Restaurant Review: Stephanie’s on Newbury by Jeni Stewart

Hello all! ¬†We are hoping to bring you more food related posts over the coming weeks as we look to rather literally spice up our variety show ūüôā ¬†Here’s the first one from one of Boston’s Back Bay beauties…

Stephanie’s on Newbury boasts that it serves “Sophisticated Comfort Food” in a “relaxed and inviting atmosphere.” ¬†This is basically restaurant code for we want to do good food but don’t expect you to wear a tie and we won’t kick you out if your heels aren’t at least four inches high. ¬†This is typically the kind of place I like to frequent when I’m looking for something interesting, but its a normal Tuesday. ¬†And it was, indeed, a normal Tuesday and my first night in Boston last week for the monster of a writing conference that is AWP. ¬†Since the conference is busy and overwhelming it was probably our first and only night to really take our time an enjoy the restaurant. ¬†So after a bit of sightseeing we stopped for a drink and I asked the bartender for a recommendation for a nearby restaurant that was great with seafood. ¬†She recommended Stephanie’s, and the reviews seemed to back it up. ¬†I made a quick reservation with Open Table, and an hour later we were seated. ¬†The restaurant was quite busy for a Tuesday, and it is tastefully decorated and romantically lit. ¬†I immediately found a nice bottle of white Rioja around $30, and ordered it, and settled in to examine their menu.

IMG_1346For our first course we ordered the Steamed New England Mussels as an appetizer, which came out promptly and was served with a piece of garlic crostini for dipping in the excellent sauce. ¬†And the mussels were delightful. ¬†A perfect portion for two people, and the sauce was brilliant with garlic and delicate buttery wine. ¬†The crostini was delightful, a perfect crunchy bread for dipping in hat sauce. ¬†But when we said this tot he waiter he got a look of confusion, and nodded, then said, “Yeah, but the bread’s good right?” ¬†It was clear he didn’t know what “crostini” was. ¬†And since it is actually listed on the menu that seems a bit odd. ¬†Maybe I’m spoiled by living in the culinary capital of New Orleans, but I can’t imagine a chef in New Orleans allowing a waiter to serve a dish they couldn’t describe. ¬† And the rest of the meal, I have to say, was basically downhill from there.

My boyfriend ordered pan seared salmon:

fresh atlantic salmon served with a warm salad of roasted winter squash, beets, lentils, arugula and vermont goat cheese, drizzled with dijon vinaigrette $28 

This was really the worst dish – there was little to no goat cheese, and the vegtables also seemed rather scarce ¬†I don’t think there was any squash present. ¬†But all of that wouldn’t have mattered if the salmon had been properly cooked, but since it was overdone the whole dish came across as messy and bland. ¬†I would not order that dish again, and had I only had that, I would not go to that restaurant again. ¬†And, indeed, when we mentioned it to the manager, he seemed surprised, but made no attempts or offers to correct the situation, which is again, in my opinion, a restaurant fail. ¬†Especially since salmon is a relatively basic dish.

My dish, however, was better.  I had the jumbo sea scallops:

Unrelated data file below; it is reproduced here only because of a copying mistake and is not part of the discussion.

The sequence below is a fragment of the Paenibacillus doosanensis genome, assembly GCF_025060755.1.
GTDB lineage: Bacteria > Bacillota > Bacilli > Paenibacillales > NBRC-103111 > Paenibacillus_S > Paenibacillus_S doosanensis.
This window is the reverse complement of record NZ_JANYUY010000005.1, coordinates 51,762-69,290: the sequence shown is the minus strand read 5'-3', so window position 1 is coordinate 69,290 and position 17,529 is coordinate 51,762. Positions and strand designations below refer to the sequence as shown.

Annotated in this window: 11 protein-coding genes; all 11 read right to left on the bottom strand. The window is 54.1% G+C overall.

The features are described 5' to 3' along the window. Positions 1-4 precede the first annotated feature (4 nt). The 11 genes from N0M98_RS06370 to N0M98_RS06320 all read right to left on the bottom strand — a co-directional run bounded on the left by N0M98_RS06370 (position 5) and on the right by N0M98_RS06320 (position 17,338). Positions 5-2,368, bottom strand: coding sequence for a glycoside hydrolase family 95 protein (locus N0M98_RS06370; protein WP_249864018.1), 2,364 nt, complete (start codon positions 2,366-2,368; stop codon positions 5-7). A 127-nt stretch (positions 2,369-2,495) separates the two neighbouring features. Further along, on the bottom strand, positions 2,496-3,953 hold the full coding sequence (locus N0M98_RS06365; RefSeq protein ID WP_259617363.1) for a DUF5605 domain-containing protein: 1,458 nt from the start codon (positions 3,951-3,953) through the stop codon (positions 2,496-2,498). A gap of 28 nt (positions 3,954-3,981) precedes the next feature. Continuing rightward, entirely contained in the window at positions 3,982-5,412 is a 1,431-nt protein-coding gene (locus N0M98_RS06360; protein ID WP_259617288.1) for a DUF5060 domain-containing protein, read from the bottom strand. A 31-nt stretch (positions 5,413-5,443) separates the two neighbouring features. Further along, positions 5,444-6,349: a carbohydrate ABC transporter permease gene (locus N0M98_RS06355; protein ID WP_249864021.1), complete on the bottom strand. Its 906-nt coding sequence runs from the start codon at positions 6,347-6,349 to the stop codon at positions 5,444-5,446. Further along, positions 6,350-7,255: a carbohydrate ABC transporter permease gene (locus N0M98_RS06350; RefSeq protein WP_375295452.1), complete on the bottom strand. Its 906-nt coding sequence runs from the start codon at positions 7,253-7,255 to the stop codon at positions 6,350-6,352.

pepper dusted seared scallops served with butternut squash and swiss chard risotto, pancetta mushroom vinaigrette and parmesan beet chips $29 

IMG_1348My scallops were excellent and perfectly prepared. ¬†They were velvety and delicious and so was the risotto, even if the risotto was a bit on the runny side. ¬†The beet chips were delightful. ¬†I would order this again, and this dish, along with the mussels, saved the meal, I think. ¬†For dessert we had the Sticky Bun Sundae. ¬†I don’t know if their desserts were prepared in house, but it was pretty much everything you’d expect from such a dish – sticky bun, ice cream, caramel sauce… ¬†Delightfully caloric, yet somehow a little dry tasting. ¬†It somehow lacked pizazz – I wouldn’t order that again either. ¬†If I were to return I’d opt for the Apple Tart Tatin or something a little more basic I think.

As far as the service goes, while our waiter clearly appeared to be new, both to the menu and possibly to waiting at a fine dining establishment, he was gracious. ¬†If anything I’d say were were a bit rushed, actually, as the entrees came out before we’d even finished the mussels. ¬†If there had been a long wait I could understand, but since there wasn’t this seemed yet another point at which the restaurant was slightly off. ¬†And thats my basic summation – some strong points, definitely, but very uneven, and the poorly prepared salmon makes me wonder if my scallops were the aberration or his salmon. ¬†I’d go again – but I’d be very careful about what I ordered. ¬†And I hope they do a little more education for their staff on the menu. However, we also ended up eating at Legal Sea Foods, a chain restaurant that began in the Boston area and grew out of a fish market. ¬†They focus on doing very fresh fish and relatively simple preparation. ¬†But – its clearly a chain. ¬†While operating around the same price point as Stephanie’s it was nowhere near as interesting, and the Legal Sea Foods mussels didn’t compare to Stephanie’s. ¬†So in that case I think their price point is a little high…. ¬†And the moral of the story, then, is that if you’re in Boston and hungry for sea food, give Stephanie’s a shot!